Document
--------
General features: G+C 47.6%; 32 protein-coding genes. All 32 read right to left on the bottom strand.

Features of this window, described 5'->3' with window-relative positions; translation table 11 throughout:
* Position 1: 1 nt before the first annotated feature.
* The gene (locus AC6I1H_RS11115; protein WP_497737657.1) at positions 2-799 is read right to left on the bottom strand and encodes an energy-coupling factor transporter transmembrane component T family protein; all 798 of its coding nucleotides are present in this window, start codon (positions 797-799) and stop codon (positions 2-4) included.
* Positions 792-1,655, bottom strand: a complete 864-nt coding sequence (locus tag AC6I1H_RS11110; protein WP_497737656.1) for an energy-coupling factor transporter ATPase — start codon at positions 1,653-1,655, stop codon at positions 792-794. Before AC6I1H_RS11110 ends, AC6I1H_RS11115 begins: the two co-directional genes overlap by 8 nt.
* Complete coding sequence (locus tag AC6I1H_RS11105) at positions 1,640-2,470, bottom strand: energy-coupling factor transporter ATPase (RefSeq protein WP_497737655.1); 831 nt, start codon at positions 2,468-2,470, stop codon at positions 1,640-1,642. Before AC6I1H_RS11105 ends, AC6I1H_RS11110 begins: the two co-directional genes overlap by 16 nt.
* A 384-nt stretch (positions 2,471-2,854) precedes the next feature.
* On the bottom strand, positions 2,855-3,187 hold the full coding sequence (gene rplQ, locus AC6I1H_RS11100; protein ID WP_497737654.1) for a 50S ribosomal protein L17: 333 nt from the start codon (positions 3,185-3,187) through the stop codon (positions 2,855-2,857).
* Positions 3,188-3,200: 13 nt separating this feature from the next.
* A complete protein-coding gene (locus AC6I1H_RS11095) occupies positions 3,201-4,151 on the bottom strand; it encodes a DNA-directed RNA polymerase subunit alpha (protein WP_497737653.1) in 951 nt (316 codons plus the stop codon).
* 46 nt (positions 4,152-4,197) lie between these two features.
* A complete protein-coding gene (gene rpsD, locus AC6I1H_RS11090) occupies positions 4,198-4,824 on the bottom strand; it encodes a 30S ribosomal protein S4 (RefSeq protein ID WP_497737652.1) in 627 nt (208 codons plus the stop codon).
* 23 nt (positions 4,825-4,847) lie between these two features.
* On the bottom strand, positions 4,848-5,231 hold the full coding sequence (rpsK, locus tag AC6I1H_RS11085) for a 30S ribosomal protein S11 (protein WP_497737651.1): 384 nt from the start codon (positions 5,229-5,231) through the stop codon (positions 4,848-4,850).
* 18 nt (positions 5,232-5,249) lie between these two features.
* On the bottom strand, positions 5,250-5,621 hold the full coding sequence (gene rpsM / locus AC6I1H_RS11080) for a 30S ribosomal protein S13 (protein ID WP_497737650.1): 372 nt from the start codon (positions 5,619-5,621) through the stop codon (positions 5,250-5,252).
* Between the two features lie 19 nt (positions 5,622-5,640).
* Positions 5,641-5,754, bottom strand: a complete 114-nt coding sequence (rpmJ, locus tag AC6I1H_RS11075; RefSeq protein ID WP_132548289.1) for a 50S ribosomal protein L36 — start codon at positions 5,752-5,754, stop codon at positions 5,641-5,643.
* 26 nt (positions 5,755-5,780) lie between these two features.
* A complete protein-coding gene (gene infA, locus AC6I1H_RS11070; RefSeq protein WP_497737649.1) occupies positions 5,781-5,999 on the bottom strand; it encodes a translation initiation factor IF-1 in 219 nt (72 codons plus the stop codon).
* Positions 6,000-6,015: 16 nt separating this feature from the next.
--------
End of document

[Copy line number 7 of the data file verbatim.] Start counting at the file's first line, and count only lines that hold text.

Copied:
* A 384-nt stretch (positions 2,471-2,854) precedes the next feature.